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THE

AMERICAN

Vol.21,

JOURNAL

No.

11,

or

Printed

Fat,

CLINICAL

November,

1968,
in

NUTRITION
pp.

1291-1301

U.S.A.

Carbohydrate,

Salt,
Further

M.

WALTER

BORTZ,

HE

INCONSISTENT

source

of

plateaus

are

M.D.,3

PAULA

L.

number

be

frequent

1)055i1)ilities.

activity

l)atterns

(2)
time

number

of

trigued

with

stituencv

sil)ie.

time idea
tlailv

(7)

calories

recently

1)erformed

weie

exclusively

in

given

time

amount

all

diets

of

considered

it

observed
carbohydrate

tlifferences
periods

gluconeogenic
or

were

mecimanisms.

providing
From
pital,

time

Division

of

b-

National

I)ivision

Department

Assistant,
of

of

Division

Division

of

of

Research.

(liets

one

were

other

initial

nitro-

a severe
felt

it was
to

study

isitim

Imigimer

study
(7).

was

Time

nearly

nine

sub-

years
lb. at

all were
free from
conmfrom
two
3-hr passes/
confined
to the Metanot

than

diet

All
diet

day.

permitted

time usual

(9)

The

any

physi-

sedentary

this

fed

for

ward

stabilization

were

fat

(to

35%

Follow-

timat was

time subjects

total

studies

to

40

were

made

exclusion

4 g NaCl

calories

reduced
the

high

until

constant.

calories
time

were

percentage
in
was contilmued

containing

weeks,

for-

protein/

carbohydrate.

formula

of 2-3

carbohydrate

Re-

1291

and

usually

In
fat

and
Director,

calories

calories)

120

re-

relatively

Researcim.

g or

duced
to 800 kcal for the rest of time study.
six subjects,
in the first hypocaloric
period,
their
period

Health

80

to maintain
iim a liquid

were

and

Hos-

given

providing

a period

designed

were

remaining

ing

one

was

feedings

of time total

fat

Research,

They

activity

mula

and
to

Formerly

Medicine.

its

with

of the

previous

project;
Aside
subjects
were

the

The

by the

of

time

Ward.

riods,

of

time

MENTAL

of the

weight.

the

lmigh

Lankenau

Institutes

cal

We

activated

Research,

be-

in

activities.

study

Pennsylvania.

AM-08887.
Research
.-ssociate,

search

that

coupled
in some
way to timese
It also
seemed
possible
timat
lmiglmer levels
of dietary
protein

Philadelphia,

Assistant,

of

some

protein,

conserve

of

disease.

bolic

and

between
time fat
were
due
directly
low

Supported
Grant

In

start

week,

carbohy-

g protein/day.

nmeclmanisms

noncarboimydrate,
diet

respon-

absence

that

to

we

(8),

(five mets,
four
women)
were
19-34
all but two weigimed
more
timan 300

the

possible

addition

others

confronted

protocol

to

jects
old;
plicating

and

general

identical

Metabolic

the

salt.

40

content.

The

in-

isocalorically

contained

protein

a tietailed

added

body

wimen

EXPERt

time conbe

or

time

observations

reported

presence

of

In

as imave

content

on

fat

effects.

similar

been

may

interchanged

such

interested,

of

and

varying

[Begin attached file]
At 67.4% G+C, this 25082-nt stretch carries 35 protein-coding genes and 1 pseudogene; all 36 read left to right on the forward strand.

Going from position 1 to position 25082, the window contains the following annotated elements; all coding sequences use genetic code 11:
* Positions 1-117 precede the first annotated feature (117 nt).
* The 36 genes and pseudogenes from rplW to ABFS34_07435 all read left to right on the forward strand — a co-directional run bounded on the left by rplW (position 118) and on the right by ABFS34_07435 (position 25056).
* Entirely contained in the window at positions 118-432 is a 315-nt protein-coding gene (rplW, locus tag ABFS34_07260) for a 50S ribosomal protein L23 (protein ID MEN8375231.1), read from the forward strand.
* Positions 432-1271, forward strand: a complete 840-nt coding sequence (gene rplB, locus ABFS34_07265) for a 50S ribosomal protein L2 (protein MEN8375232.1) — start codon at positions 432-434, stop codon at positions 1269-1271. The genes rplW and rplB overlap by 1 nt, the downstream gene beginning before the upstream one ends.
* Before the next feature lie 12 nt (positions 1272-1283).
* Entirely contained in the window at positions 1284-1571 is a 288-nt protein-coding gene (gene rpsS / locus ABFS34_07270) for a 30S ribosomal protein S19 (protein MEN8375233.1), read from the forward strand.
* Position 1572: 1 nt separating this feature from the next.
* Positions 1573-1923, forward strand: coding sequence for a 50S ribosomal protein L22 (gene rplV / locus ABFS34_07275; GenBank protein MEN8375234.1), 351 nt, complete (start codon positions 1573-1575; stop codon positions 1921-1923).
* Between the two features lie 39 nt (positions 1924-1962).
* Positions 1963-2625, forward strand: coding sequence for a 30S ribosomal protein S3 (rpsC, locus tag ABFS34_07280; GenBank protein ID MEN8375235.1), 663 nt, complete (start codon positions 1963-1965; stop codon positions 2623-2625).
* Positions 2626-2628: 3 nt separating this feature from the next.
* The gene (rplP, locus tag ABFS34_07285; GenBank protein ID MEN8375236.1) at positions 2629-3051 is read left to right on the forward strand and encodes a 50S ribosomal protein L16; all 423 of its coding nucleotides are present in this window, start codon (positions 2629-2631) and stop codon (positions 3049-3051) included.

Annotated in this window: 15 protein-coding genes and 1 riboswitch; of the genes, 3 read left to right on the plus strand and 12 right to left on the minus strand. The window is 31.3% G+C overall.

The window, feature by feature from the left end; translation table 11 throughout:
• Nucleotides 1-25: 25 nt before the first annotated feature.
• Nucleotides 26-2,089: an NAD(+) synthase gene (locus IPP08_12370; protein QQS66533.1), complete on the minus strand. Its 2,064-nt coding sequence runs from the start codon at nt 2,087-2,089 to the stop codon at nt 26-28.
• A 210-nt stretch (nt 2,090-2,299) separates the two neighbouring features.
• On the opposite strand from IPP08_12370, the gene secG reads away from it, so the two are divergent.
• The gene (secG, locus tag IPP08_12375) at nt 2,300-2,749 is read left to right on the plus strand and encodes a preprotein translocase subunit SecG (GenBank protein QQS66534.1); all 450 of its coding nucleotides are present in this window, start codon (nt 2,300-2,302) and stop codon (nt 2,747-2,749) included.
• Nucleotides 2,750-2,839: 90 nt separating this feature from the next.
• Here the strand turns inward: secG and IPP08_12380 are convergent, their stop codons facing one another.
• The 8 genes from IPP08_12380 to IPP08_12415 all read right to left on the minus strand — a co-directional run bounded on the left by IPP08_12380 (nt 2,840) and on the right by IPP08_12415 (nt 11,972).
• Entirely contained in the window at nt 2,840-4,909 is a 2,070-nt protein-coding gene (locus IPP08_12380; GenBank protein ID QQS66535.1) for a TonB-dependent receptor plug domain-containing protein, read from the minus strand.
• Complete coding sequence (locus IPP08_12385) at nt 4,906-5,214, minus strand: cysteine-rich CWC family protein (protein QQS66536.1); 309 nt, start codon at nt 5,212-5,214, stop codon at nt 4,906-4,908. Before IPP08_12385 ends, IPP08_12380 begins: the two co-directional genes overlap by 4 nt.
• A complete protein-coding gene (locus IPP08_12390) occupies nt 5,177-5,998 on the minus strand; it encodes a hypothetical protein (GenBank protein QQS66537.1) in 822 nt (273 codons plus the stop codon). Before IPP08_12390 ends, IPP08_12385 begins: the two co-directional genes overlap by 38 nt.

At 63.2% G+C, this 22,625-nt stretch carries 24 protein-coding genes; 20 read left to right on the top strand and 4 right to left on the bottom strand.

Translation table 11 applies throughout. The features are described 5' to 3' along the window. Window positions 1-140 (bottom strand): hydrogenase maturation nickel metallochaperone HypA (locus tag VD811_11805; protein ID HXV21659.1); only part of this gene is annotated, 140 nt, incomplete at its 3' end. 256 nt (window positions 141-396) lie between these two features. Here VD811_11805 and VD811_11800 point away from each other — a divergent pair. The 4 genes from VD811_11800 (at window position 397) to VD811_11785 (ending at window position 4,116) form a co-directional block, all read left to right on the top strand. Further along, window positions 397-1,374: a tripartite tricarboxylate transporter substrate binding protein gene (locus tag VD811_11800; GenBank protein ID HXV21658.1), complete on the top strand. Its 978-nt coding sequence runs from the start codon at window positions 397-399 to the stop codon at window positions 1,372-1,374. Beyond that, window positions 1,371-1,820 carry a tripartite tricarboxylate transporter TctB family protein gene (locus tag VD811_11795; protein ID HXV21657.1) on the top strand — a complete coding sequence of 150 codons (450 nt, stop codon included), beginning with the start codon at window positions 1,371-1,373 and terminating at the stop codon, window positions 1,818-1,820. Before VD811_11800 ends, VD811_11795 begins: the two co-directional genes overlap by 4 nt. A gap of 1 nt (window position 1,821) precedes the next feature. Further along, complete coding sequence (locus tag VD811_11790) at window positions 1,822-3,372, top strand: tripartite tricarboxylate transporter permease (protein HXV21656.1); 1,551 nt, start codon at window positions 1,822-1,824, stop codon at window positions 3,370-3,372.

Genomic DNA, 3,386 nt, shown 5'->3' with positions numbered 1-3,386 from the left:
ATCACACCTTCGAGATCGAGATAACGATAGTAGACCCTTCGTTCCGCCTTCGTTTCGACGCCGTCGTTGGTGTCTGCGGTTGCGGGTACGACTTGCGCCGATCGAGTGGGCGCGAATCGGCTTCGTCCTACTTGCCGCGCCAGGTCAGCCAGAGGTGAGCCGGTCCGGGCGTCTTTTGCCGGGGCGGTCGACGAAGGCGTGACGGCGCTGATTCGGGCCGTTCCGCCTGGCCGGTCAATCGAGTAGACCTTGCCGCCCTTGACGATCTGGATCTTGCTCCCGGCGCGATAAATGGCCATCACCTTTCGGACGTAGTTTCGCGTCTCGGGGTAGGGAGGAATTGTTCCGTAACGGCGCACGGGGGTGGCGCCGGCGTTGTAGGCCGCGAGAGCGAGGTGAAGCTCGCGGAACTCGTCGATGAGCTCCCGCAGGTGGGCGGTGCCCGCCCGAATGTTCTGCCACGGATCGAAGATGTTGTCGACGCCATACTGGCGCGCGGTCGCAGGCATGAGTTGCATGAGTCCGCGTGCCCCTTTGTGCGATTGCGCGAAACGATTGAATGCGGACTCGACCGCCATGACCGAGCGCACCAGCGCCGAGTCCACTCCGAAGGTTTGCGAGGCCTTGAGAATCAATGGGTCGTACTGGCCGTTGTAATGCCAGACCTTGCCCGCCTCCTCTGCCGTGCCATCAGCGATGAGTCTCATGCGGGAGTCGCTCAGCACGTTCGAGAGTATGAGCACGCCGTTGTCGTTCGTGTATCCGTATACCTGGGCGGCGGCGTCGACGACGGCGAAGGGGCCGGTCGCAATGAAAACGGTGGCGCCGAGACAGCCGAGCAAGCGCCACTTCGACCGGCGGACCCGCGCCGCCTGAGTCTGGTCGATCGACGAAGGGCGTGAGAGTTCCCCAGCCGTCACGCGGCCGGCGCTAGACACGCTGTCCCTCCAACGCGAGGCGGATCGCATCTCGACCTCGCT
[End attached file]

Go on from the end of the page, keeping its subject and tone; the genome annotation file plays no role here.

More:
iim mvlmiclm dietary

Ward
drate

Imave

that

AND

Smith
salt;

(3-6)

are

physical

time effect

dietary

workers

have

\\Te

simown

of

M.P.H.,4

calorie
restriction.
Timerefore,
we
of interest
to extenti
our earlier

in

influential;

imave

level

of

study

are

offset

gen

most

timere

anti

nmay
capacity

are
fac-

the

However,

Hormonal
(1)

Drenick

cimanging

is

B.S.,

PH.D.5

came

variance

calories

explanation.

otimer
almd

daily

is a

and
of

HOWAT,

HOLMES,

Weight

observed
a number

responsible.
of

loss

dieters.

Loss

in proportion
calorie
weigimt

Following

time

to

diet.
This
loss became
control

pe-

were
placed
on 24-day
diets
60%
protein;
time remaining
up of fat or carbolmydrate
to
of

and

time

other.

3 g KC1

1mm seven

were

used;

of

time

in

time

Downloaded from www.ajcn.org by on December 8, 2007

could

time

weigimt

to

frequently
Obviously

discouragiimg.

tors

of

RATE

confusion

Weight

Studies12

WILLIAM

and

1292

Bortz

et al.

6TE

CHO
Diel

4400

Calories

800
Ssb1DR

663

FAT

169

PRO

80

52
30
80

20
0

0
54

120
0

80

80

80

Coories

445

Diet
gin

435

800

3300

CHO
FAT
PRO

469
32

54

54
80

80

80

SC

304

425
294
415
284
405

274

395

385

264

375
254
365

244

355
0

20

30

40

50

60

70

80

90

20

30

40

50

60

70

80

90

Oars

Downloaded from www.ajcn.org by on December 8, 2007

Subj

Days

N S

800

3300

Calories

.ASCC

V
CHO
Diet

FAT

469
1 3

PRO

80

4000

Calories
20

120

54
80

0
80

80

800

CHO 560
FAT
56
PRO
80

120
0
80

54
80

0
54
80

120
0
80

340
450

330

440

430

320
-5
A

420

310

410
300
400

290

390

380

280
0

20

30

40

50

60

70

80

Dajs

FIGS.

otimer
and

studies

no

chenmical

100

per

total

dients

of

casein,6

sucrose,

Artificial
protein

loss

potassium

was

diets

these

sodium

and

feedimmg.

diet

180

mg
basic

purified
corn

on

800-kcal

added,

showed

The

were

cornstarclm,

content.
before

Every
analyzed

The
the

6 days
for

6 Supplied
tories,

mg

weight

ap-

and

Evansville,

free
as

subjects

were

blood

fatty
Casec
Indiana

acids
by

Mead

was

butter.

Johnson

and

were

(13),
ammonia

milled.

check
riodic

or

(12).
made

and

sodium
mmitrogen

Urinary

dioxide
quotients

KC1.

Correspolmding
measured

(14),

levels

and
(17)

urine
for

urinary

potassium

of urea

(15).

mmitrogen

were

was

creatinine

on completeness
measurements

carbon
piratory

weighed

NaCI

cholesterol

collections

In five experiments,

collected

(10),

(1 1), and

added

nitrogen

first feeding.
venous

without

ingre-

powdered

oil,

diets

potas-

flavorings
were
added
to improve
The
diets were analyzed
chemically
for

taste.

daily

or
of

daily

the

Daily

sodium

analysis

proximriately
siunm

1-4.

Days

also

(16)
deter-

nmeasured

as

of collection
(18).
of oxygen
consumption

production
determined